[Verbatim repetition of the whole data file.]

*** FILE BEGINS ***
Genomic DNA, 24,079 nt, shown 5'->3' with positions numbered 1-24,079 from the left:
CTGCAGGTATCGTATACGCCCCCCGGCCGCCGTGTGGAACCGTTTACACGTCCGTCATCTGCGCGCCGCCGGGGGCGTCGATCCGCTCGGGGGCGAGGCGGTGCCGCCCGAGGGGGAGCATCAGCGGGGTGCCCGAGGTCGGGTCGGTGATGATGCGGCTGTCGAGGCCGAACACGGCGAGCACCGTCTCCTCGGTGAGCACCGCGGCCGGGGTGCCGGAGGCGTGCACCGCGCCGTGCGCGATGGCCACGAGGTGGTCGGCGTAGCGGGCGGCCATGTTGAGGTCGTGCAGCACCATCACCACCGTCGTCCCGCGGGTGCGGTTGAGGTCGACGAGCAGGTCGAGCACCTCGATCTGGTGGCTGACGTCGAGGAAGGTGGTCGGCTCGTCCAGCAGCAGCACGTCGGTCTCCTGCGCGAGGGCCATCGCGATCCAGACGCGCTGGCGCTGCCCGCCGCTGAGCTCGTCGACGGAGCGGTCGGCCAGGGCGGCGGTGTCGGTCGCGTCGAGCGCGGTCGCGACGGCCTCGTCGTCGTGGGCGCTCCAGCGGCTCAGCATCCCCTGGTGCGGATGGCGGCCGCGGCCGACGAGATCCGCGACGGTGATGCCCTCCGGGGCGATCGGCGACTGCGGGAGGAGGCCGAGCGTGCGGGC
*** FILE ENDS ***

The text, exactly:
Genomic DNA, 24,079 nt, shown 5'->3' with positions numbered 1-24,079 from the left:
CTGCAGGTATCGTATACGCCCCCCGGCCGCCGTGTGGAACCGTTTACACGTCCGTCATCTGCGCGCCGCCGGGGGCGTCGATCCGCTCGGGGGCGAGGCGGTGCCGCCCGAGGGGGAGCATCAGCGGGGTGCCCGAGGTCGGGTCGGTGATGATGCGGCTGTCGAGGCCGAACACGGCGAGCACCGTCTCCTCGGTGAGCACCGCGGCCGGGGTGCCGGAGGCGTGCACCGCGCCGTGCGCGATGGCCACGAGGTGGTCGGCGTAGCGGGCGGCCATGTTGAGGTCGTGCAGCACCATCACCACCGTCGTCCCGCGGGTGCGGTTGAGGTCGACGAGCAGGTCGAGCACCTCGATCTGGTGGCTGACGTCGAGGAAGGTGGTCGGCTCGTCCAGCAGCAGCACGTCGGTCTCCTGCGCGAGGGCCATCGCGATCCAGACGCGCTGGCGCTGCCCGCCGCTGAGCTCGTCGACGGAGCGGTCGGCCAGGGCGGCGGTGTCGGTCGCGTCGAGCGCGGTCGCGACGGCCTCGTCGTCGTGGGCGCTCCAGCGGCTCAGCATCCCCTGGTGCGGATGGCGGCCGCGGCCGACGAGATCCGCGACGGTGATGCCCTCCGGGGCGATCGGCGACTGCGGGAGGAGGCCGAGCGTGCGGGC